Table of Contents
- What is Acid Reflux?
- Symptoms of Acid Reflux
- Complications of Acid Reflux
- Acid Reflux Causes and Risk Factors
- Differences between Acid Reflux, GERD, and Heartburn
- How to Treat Acid Reflux Symptoms
- Foods that Improve Acid Reflux
- Most Common OVC Treatments
- Natural Remedies to Prevent Acid Reflux
- Other Ways to Improve Your Digestive Health
- When to See a Doctor
What is Acid Reflux?
Feeling the burn of acid reflux? You’re not alone.
People of all ages experience some symptoms of acid reflux.
In fact, 20 percent of adults have gastroesophageal reflux disease (GERD) on a daily or weekly basis (1).
Commonly called heartburn, GERD is another form of acid reflux that is more severe.
So why do so many suffer from these symptoms of indigestion?
Many causes for GERD are quite common, such as pregnancy, poor diet, hiatal hernias, and the wrong level of stomach acid.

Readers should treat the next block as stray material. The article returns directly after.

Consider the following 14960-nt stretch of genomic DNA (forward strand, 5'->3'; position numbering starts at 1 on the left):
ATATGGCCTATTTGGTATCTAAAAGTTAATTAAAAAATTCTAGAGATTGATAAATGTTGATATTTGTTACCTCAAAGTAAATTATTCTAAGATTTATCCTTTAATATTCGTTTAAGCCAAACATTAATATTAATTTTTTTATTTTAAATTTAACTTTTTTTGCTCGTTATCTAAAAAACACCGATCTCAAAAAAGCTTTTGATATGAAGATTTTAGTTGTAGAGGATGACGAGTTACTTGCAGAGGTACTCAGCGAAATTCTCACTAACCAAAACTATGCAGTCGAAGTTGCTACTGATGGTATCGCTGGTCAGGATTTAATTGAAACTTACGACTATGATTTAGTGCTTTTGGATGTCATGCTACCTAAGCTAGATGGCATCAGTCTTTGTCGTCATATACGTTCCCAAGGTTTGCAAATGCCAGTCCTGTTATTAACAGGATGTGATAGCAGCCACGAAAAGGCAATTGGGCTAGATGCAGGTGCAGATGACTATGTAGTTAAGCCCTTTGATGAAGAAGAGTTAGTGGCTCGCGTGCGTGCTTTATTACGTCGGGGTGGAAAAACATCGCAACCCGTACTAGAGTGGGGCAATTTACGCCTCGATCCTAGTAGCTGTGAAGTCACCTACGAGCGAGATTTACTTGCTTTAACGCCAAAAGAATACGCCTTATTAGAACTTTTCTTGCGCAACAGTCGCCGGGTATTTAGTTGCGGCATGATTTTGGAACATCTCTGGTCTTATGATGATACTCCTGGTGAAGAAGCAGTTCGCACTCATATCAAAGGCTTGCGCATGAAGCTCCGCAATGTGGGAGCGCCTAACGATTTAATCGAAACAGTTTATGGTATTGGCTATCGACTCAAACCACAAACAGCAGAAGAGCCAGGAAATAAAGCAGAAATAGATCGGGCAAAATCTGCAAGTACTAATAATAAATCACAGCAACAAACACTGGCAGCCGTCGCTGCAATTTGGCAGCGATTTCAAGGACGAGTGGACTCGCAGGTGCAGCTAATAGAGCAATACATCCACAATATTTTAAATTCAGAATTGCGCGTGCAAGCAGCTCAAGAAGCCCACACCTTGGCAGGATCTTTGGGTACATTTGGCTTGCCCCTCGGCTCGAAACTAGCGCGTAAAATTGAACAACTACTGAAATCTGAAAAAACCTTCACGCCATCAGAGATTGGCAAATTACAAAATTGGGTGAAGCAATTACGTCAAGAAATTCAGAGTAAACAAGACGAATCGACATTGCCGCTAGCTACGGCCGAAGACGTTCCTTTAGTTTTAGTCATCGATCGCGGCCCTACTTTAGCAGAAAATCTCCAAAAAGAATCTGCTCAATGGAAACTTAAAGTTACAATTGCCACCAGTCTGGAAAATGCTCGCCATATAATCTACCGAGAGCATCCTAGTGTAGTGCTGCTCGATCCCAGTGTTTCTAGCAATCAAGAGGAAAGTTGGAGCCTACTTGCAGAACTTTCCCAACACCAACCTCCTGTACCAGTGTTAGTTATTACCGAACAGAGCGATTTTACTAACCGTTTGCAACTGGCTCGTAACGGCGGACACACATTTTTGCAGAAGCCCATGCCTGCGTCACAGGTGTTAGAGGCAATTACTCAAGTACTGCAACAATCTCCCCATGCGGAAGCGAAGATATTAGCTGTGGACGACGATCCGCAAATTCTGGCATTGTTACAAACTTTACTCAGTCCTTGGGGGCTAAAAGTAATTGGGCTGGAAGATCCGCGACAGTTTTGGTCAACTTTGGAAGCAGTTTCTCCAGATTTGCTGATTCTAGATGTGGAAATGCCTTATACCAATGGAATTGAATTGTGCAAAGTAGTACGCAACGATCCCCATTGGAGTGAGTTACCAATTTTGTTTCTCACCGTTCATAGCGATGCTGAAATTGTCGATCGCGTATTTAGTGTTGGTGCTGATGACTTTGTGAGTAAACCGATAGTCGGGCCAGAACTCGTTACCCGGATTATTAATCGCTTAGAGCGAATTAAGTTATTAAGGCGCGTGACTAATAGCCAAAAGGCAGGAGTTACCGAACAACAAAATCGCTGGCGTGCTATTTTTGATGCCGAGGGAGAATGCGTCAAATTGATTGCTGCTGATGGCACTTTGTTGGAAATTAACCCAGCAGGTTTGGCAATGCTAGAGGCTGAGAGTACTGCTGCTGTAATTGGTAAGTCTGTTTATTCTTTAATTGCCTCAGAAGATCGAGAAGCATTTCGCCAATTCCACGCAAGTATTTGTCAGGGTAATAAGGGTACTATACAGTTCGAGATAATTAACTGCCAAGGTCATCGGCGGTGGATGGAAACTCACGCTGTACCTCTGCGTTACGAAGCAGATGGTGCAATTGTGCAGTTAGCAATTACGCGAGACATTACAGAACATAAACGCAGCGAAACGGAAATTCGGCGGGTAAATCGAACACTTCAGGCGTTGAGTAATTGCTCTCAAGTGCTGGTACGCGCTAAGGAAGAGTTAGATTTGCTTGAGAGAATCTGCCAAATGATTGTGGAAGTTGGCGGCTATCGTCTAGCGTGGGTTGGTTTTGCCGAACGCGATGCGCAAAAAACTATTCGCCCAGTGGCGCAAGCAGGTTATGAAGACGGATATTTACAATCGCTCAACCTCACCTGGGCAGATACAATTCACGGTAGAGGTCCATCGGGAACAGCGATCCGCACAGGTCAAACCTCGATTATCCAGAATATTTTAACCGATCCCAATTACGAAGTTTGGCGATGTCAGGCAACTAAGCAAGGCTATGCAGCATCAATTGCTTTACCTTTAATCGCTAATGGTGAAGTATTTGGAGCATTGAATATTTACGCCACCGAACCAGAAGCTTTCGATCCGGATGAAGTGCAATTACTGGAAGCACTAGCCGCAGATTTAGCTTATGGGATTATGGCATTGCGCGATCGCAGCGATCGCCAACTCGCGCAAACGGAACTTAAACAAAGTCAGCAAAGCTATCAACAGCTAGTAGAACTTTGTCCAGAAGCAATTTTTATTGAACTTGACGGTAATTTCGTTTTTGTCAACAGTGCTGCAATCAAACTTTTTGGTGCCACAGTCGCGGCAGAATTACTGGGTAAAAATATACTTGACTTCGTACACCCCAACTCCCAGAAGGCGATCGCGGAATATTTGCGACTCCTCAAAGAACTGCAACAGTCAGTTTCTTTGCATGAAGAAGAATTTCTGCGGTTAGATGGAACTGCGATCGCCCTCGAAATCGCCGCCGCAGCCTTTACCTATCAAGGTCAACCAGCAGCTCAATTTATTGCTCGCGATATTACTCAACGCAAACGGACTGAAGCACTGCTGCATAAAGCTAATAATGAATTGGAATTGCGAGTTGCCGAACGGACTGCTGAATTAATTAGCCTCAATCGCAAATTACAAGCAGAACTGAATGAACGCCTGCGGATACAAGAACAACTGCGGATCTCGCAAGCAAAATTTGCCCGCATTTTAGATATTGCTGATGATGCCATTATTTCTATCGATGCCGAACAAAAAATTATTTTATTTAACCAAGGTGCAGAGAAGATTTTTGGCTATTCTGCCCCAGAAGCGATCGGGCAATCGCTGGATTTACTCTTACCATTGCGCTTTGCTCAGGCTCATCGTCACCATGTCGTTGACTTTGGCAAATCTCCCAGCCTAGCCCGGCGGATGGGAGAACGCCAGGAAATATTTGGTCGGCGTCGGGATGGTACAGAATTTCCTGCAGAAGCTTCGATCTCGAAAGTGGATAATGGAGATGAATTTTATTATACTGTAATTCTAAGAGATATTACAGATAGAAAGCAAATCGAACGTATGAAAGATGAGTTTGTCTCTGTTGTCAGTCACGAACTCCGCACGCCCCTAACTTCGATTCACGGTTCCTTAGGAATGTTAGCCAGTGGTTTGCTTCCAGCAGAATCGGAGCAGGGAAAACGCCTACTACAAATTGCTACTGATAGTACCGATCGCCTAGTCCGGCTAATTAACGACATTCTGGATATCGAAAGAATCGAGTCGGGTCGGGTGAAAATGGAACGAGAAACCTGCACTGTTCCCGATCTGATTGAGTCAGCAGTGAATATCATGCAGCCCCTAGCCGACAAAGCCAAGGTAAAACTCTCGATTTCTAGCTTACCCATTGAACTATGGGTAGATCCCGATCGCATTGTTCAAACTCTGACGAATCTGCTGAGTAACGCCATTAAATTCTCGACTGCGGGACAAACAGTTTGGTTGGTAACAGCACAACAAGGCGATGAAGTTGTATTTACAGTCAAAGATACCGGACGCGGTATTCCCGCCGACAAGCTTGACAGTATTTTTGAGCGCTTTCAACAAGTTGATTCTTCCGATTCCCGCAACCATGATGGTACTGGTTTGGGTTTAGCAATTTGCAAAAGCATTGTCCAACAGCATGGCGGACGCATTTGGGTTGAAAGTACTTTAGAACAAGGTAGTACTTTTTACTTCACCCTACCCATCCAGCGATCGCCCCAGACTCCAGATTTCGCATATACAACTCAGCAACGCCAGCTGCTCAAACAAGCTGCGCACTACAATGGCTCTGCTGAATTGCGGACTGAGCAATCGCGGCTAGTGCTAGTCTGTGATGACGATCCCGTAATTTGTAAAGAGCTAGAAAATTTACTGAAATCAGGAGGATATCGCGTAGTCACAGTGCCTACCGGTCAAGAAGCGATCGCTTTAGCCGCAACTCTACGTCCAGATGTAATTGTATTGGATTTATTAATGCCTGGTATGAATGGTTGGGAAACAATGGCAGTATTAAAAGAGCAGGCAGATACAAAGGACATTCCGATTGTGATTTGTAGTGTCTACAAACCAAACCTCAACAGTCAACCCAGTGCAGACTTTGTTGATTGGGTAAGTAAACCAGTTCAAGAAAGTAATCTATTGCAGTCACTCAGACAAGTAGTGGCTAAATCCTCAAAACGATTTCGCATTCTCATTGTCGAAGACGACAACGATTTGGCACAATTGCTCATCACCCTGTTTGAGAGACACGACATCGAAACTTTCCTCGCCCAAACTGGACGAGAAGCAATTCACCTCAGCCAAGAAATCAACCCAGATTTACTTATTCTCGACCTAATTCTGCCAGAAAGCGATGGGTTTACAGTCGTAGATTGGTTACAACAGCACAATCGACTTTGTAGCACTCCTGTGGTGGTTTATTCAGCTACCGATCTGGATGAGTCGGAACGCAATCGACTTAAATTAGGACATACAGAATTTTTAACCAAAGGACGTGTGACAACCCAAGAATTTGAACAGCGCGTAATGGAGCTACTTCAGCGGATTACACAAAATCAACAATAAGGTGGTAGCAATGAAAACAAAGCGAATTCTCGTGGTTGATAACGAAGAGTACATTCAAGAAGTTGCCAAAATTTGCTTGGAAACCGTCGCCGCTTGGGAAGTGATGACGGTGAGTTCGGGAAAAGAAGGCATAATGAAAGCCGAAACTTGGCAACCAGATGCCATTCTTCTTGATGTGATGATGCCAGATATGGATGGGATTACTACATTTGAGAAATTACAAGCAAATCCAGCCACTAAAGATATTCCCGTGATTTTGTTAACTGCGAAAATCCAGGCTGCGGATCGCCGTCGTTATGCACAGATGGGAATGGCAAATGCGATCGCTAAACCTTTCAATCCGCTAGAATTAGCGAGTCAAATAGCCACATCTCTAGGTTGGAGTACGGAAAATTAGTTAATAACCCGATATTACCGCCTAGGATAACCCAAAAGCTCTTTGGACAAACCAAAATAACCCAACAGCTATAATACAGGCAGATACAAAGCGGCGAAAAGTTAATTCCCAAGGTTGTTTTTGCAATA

Most of these causes can lead to stomach acid regurgitating up into the throat, triggering burning in the esophagus, or belching.
Acid reflux is a dysfunction found in the lower intestines, located in the esophageal sphincter, which should close as soon as food moves through.
With acid reflux sufferers, the passage does not close all the way, and acid can work its way up from the digestive system, causing a variety of issues.
If you have acid reflux, getting treatment now is the only way to prevent severe damage from prolonged acid erosion.
Many people with these symptoms will try medications like and other over-the-counter drugs like Tums, but this only offers a temporary relief and can worsen the symptoms if the cause is not resolved first.